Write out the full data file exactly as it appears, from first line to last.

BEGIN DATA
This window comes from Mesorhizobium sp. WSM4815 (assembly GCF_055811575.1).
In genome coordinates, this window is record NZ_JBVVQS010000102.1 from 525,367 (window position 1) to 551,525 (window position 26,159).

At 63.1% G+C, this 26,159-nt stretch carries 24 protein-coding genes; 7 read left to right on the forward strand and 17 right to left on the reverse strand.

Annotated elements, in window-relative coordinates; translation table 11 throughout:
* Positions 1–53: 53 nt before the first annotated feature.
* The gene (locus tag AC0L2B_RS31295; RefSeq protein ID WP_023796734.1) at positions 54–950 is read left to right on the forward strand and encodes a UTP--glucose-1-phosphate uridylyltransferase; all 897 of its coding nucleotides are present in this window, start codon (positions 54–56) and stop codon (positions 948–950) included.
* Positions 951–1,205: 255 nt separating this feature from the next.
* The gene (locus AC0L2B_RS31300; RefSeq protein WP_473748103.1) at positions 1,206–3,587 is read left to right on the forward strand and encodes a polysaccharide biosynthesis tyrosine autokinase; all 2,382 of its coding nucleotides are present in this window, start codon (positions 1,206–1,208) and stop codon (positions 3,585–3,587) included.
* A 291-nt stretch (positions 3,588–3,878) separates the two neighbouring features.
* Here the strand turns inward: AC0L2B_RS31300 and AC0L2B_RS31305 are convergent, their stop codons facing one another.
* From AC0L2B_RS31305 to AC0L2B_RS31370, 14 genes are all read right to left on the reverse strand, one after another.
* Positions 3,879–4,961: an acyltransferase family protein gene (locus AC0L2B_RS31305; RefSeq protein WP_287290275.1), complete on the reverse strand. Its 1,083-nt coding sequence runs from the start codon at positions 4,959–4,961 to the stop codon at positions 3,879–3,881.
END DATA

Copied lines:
This window comes from Mesorhizobium sp. WSM4815 (assembly GCF_055811575.1).
In genome coordinates, this window is record NZ_JBVVQS010000102.1 from 525,367 (window position 1) to 551,525 (window position 26,159).

At 63.1% G+C, this 26,159-nt stretch carries 24 protein-coding genes; 7 read left to right on the forward strand and 17 right to left on the reverse strand.

Annotated elements, in window-relative coordinates; translation table 11 throughout:
* Positions 1–53: 53 nt before the first annotated feature.
* The gene (locus tag AC0L2B_RS31295; RefSeq protein ID WP_023796734.1) at positions 54–950 is read left to right on the forward strand and encodes a UTP--glucose-1-phosphate uridylyltransferase; all 897 of its coding nucleotides are present in this window, start codon (positions 54–56) and stop codon (positions 948–950) included.
* Positions 951–1,205: 255 nt separating this feature from the next.
* The gene (locus AC0L2B_RS31300; RefSeq protein WP_473748103.1) at positions 1,206–3,587 is read left to right on the forward strand and encodes a polysaccharide biosynthesis tyrosine autokinase; all 2,382 of its coding nucleotides are present in this window, start codon (positions 1,206–1,208) and stop codon (positions 3,585–3,587) included.
* A 291-nt stretch (positions 3,588–3,878) separates the two neighbouring features.
* Here the strand turns inward: AC0L2B_RS31300 and AC0L2B_RS31305 are convergent, their stop codons facing one another.
* From AC0L2B_RS31305 to AC0L2B_RS31370, 14 genes are all read right to left on the reverse strand, one after another.
* Positions 3,879–4,961: an acyltransferase family protein gene (locus AC0L2B_RS31305; RefSeq protein WP_287290275.1), complete on the reverse strand. Its 1,083-nt coding sequence runs from the start codon at positions 4,959–4,961 to the stop codon at positions 3,879–3,881.